NEW DELHI: Indian authorities and labour federations are inching toward an agreement that would avert threatened work stoppages by dockworkers employed at Major Ports across the Country.
Officials from the Indian Ports Association (IPA) said the workers’ three demands — protection of jobs and benefits for existing and retired employees; inclusion of labor nominees on the new ‘Major Port Authorities Board;’ and continued union representation on the administrative board of each port — were "genuine" and that the IPA would reach out to the Ministry of Shipping to help resolve those worker concerns.
While welcoming that approach, union representatives pressed for a commitment from the Ministry before the Labour Commissioner on those core demands.
“Accordingly, the Ministry of Shipping and IPA are advised to intimate the outcome of the proposed meeting of [labour] federations with the Shipping Secretary so that the next conciliation proceeding is fixed for concluding the matter,” the minutes of the joint meeting stated.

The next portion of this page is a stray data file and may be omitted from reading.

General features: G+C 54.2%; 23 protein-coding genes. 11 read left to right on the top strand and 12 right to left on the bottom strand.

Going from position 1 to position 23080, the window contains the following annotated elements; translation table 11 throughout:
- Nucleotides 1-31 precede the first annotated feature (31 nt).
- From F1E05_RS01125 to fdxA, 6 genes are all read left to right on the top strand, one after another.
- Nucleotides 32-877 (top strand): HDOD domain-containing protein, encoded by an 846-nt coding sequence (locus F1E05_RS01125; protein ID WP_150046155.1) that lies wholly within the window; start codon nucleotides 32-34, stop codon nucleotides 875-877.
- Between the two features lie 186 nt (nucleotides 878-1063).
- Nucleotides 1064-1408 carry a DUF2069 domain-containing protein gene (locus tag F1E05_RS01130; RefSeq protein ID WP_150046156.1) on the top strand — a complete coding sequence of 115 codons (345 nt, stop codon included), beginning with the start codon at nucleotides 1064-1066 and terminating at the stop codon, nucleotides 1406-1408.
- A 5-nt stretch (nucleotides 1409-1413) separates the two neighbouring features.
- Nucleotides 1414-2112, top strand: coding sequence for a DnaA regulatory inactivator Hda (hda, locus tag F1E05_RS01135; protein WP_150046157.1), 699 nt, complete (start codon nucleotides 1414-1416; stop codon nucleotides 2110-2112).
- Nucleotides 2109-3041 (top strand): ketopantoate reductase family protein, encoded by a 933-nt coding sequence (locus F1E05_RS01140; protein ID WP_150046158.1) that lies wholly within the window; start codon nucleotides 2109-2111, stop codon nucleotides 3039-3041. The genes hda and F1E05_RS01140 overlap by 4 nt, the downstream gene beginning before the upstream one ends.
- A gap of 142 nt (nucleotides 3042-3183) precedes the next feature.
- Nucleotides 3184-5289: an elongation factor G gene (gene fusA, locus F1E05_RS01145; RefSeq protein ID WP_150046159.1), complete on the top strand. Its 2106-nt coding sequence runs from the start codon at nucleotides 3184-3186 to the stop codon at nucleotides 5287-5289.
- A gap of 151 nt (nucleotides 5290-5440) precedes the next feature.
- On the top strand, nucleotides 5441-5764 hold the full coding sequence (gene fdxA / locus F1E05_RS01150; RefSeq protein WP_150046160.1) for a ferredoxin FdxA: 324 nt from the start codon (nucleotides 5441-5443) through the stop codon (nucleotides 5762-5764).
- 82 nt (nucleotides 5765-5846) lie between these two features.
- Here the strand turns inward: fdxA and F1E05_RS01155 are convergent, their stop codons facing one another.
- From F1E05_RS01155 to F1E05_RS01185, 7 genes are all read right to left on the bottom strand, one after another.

The progress comes after the IPA and union representatives jointly met with the Chief Labour Commissioner in New Delhi on May 12 as a followup to previous conciliation sessions.
The standoff is centered around new Government legislation seeking to transform the Country’s Major Ports into independent companies with greater operational and financial autonomy, especially the power to adjust pricing to better compete with private rivals.
A consortium of seven labour groups had earlier served notice of a nationwide strike from April 19, but later agreed to defer the action until May 12 following Government intervention. Any disruption would jeopardize productivity gains major ports have made in recent months through accelerated investments in infrastructure developments and trade-facilitating measures.